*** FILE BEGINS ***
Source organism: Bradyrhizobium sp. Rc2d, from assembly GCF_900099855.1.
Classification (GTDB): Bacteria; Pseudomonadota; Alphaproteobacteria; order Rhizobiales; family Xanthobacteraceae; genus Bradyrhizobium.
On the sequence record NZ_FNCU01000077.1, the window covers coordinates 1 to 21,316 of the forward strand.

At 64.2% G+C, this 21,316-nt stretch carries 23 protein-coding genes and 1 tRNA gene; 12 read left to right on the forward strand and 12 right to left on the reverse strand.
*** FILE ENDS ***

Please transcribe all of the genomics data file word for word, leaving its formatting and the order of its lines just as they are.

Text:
Source organism: Bradyrhizobium sp. Rc2d, from assembly GCF_900099855.1.
Classification (GTDB): Bacteria; Pseudomonadota; Alphaproteobacteria; order Rhizobiales; family Xanthobacteraceae; genus Bradyrhizobium.
On the sequence record NZ_FNCU01000077.1, the window covers coordinates 1 to 21,316 of the forward strand.

At 64.2% G+C, this 21,316-nt stretch carries 23 protein-coding genes and 1 tRNA gene; 12 read left to right on the forward strand and 12 right to left on the reverse strand.